As noted above, making it to back-to-back championship games, even without winning, is respectable. At that time, however, it was hardly unprecedented. Duke, obviously, make 3 straight championship games in 1990-1992, and a fourth in five years including 1994. Going back in time, Georgetown made back-to-back championship games in 1984-1985 (and 3 in four years including 1982); Houston made back to back games in 1983 and 1984; UNC in 1981 and 1982. Going forward, Arkansas made back to back games in 1994 and 1995, while Kentucky went to three straight games in 1996-1998. The achievement became more unusual after that Kentucky run, however, with only Florida and Butler accomplishing it since. Early entry, increased parity, and the greater inconsistency of youth-dominated teams probably account for the decrease in frequency of teams making back-to-back championship games. So, while in modern terms, the back-to-back championship games that Michigan accomplished in those two years is remarkable, at the time it was a frequent event. But it had never been done by teams dominated by freshmen and sophomores. That deserves some recognition. Had the "Fab Five" stuck around for another year or two, giving Michigan that upperclassmen leadership that contemporary champions like 1992-1995 champions Duke, UNC, Arkansas, and UCLA enjoyed, perhaps they would have won a championship.

In my opinion, putting those two Michigan teams in perspective, they were a noteworthy story and announced the increasing importance and ability of young players in the college game. Nothing more, but certainly nothing less.

Regarding the post immediately above mine: has there ever been an accusation of Weber throwing the game for gambling interests? I've never heard that before.

Ggallagher
02-02-2013, 08:07 AM
Granted Michigan was a strong team - but there's a limit to how much love for them I can hear being expressed. It's always sort of warmed my heart when I hear The Fab Five praised for what they did - and then I get to point out that from the 90-91 season to the 94-95 season, Duke and Michigan played each other six times.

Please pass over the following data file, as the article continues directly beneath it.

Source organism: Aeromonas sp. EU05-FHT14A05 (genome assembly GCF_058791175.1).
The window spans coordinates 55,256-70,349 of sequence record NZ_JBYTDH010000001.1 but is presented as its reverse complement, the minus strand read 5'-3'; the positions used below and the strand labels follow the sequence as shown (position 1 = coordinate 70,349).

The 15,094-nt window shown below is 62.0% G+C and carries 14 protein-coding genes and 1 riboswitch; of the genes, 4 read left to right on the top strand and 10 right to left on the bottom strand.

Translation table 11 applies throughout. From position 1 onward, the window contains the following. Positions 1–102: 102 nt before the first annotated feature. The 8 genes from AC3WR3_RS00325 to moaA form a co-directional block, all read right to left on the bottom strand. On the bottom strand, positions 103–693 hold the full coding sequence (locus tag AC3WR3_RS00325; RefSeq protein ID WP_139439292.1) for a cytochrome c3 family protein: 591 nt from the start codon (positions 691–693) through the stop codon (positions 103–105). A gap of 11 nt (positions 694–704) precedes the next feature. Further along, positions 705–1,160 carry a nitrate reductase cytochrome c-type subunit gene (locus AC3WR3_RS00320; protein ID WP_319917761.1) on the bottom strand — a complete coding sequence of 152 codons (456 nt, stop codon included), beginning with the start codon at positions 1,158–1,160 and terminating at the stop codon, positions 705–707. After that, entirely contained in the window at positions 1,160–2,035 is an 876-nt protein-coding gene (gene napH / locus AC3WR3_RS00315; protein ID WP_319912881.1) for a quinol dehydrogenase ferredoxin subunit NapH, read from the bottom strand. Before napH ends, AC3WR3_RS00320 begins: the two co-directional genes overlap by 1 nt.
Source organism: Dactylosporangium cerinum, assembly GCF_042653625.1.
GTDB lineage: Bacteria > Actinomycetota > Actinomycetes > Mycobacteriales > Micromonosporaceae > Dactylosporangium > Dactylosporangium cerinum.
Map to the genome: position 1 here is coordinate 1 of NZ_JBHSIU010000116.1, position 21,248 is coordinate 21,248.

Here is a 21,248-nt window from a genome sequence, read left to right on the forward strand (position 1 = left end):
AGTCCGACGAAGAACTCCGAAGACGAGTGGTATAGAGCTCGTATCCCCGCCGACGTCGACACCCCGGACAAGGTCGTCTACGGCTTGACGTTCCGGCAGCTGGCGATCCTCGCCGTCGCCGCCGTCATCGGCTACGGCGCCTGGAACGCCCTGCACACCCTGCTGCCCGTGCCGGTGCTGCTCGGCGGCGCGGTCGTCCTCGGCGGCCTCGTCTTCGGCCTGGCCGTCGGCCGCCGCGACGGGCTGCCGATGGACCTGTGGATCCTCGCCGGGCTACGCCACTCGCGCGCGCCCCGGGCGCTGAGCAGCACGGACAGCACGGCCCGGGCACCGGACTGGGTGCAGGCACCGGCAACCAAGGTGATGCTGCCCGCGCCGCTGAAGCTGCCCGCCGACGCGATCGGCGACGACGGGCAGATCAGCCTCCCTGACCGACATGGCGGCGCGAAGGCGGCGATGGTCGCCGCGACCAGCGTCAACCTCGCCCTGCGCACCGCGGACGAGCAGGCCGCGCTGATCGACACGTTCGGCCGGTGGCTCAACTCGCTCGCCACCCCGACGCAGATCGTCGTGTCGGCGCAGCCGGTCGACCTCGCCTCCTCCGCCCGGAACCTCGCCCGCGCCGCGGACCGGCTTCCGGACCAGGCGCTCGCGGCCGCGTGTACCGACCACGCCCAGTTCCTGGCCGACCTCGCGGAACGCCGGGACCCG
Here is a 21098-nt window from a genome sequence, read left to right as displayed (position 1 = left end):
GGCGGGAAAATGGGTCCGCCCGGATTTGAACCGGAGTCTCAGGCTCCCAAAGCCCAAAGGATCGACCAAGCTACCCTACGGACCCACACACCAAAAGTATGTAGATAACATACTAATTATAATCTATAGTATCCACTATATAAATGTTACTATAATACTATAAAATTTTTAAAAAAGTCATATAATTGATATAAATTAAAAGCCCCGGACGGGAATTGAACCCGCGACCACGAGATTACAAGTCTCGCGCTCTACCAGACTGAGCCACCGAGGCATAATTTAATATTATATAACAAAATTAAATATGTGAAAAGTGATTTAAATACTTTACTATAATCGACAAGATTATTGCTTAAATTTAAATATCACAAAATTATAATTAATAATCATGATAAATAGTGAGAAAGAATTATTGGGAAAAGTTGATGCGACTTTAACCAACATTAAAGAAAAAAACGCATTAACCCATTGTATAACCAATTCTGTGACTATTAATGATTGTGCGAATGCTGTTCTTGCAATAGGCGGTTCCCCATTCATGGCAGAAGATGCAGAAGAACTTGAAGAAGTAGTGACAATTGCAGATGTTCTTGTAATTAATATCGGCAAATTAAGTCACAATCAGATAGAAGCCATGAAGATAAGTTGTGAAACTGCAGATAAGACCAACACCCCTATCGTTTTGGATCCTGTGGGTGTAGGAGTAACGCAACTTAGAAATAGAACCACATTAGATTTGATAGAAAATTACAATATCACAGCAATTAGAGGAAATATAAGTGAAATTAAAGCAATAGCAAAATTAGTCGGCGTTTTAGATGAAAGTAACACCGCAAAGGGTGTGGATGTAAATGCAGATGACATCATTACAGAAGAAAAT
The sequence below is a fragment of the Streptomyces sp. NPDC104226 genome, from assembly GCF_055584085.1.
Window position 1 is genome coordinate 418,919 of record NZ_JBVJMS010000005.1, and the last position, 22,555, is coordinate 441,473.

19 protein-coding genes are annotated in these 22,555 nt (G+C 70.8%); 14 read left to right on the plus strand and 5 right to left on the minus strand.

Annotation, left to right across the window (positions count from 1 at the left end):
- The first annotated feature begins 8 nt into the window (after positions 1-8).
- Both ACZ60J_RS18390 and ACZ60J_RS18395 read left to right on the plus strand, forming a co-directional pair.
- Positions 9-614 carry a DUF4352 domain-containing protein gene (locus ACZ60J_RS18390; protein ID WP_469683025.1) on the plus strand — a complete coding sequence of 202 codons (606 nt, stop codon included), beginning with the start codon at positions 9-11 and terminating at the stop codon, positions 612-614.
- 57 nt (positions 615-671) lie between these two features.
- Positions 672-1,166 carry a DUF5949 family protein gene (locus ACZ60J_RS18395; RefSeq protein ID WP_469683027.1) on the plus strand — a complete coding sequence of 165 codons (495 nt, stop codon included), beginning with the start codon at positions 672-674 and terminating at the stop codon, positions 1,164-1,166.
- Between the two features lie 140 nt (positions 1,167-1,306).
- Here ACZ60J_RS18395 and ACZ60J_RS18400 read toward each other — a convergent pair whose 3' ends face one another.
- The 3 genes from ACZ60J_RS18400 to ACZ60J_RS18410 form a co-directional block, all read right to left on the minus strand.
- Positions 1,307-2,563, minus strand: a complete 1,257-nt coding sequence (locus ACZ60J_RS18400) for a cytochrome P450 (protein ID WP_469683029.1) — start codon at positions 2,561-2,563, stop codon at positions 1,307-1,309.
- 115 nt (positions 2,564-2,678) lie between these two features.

We won every game.
So while I have to admit that Michigan was a good team - I love the fact that we totally owned them.

Blue KevIL
02-02-2013, 08:08 AM
As for the baggy shorts, that was coming along as a popular trend anyway.

Members of the 1989 Flyin' Illini Final Four squad, Kendall Gill & Stephen Bardo, have some remarks about The Fab Five being the first to wear baggy shorts: http://sports.espn.go.com/chicago/news/story?id=6218609

Either way, most of the Illini guys were from Chicago and saw a certain guy with the Bulls who had already been wearing baggy shorts for a number of seasons by the time the 88-89 Illini went baggy.

OldPhiKap
02-02-2013, 08:25 AM
Tha Fab Five was a group of talented kids who showed that you could be young, brash and compete at a very high level. Their accomplishment is more than a footnote, but less than the hype.

I think Bobby is a little over the top here, but I don't like the Fabs enough to defend them really. They were a very talented team that were never coached/focused/lucky enough to win the championship. And do I remember correctly that their conference did not play championship tournaments either back then?

sagegrouse
02-02-2013, 08:27 AM
They did play in back-to-back national title games. That's not chump change. OK, Butler did it too - but Butler and Florida are the only two teams to do it yet this century.

The Fab Five were only overrated if we're basing our expectations on their own opinions of their abilities.

Back-to-back national championship games? It's happened over 20 times:

Oklahoma State (nee A&M) - 45-46 -under Hank Iba
Kentucky - 48-49
Kansas - 52-53
La Salle - 54-55
San Francisco - 55-56
Ohio State - twice - 60-62 - with Jerry Lucas
Cincy - twice - 61-63 with and without Oscar
UCLA - seven times - 64-65 and 67-73
UNC - 81-82
Houston - 83-84
Duke - twice - 90-92
Mich - 92-93
Ark - 94-95
Fla - 06-07
Butler - 10-11

Three in a row?
Ohio State
Cincy
Duke
UCLA - five times (seven years in a row)

sagegrouse
'First time through, from memory, I missed Kansas, La Salle, Houston, and Arkansas and was shaky on the years pre-1964'

roywhite
02-02-2013, 08:32 AM
The Michigan 1991/92 and 92/93 teams were noteworthy. There's no legitimate argument to state they were two of the best teams in recent memory...as they proved, they weren't the best teams of 1991/92 or 1992/93. But they are interesting from a sports and cultural standpoint. Culturally, they've over-emphasized the racial aspect of those teams compared to the Duke and UNC teams which beat them. It certainly wasn't Texas Western vs. Kentucky a quarter century earlier. As for the baggy shorts, that was coming along as a popular trend anyway. However, the ability for a group of freshmen to drive a team all the way to the national championship game was unprecedented at the time. It was certainly a major talking point in sports media during the 1991/92 tournament and was considered a pretty amazing achievement.


In my opinion, putting those two Michigan teams in perspective, they were a noteworthy story and announced the increasing importance and ability of young players in the college game. Nothing more, but certainly nothing less.



Yeah, that seems about right to me.

And they never beat Duke. Love that.

westwall
02-02-2013, 08:32 AM
The Fab Five were only overrated if we're basing our expectations on their own opinions of their abilities.

Isn't this the real point??

MCFinARL
02-02-2013, 08:48 AM
Isn't this the real point??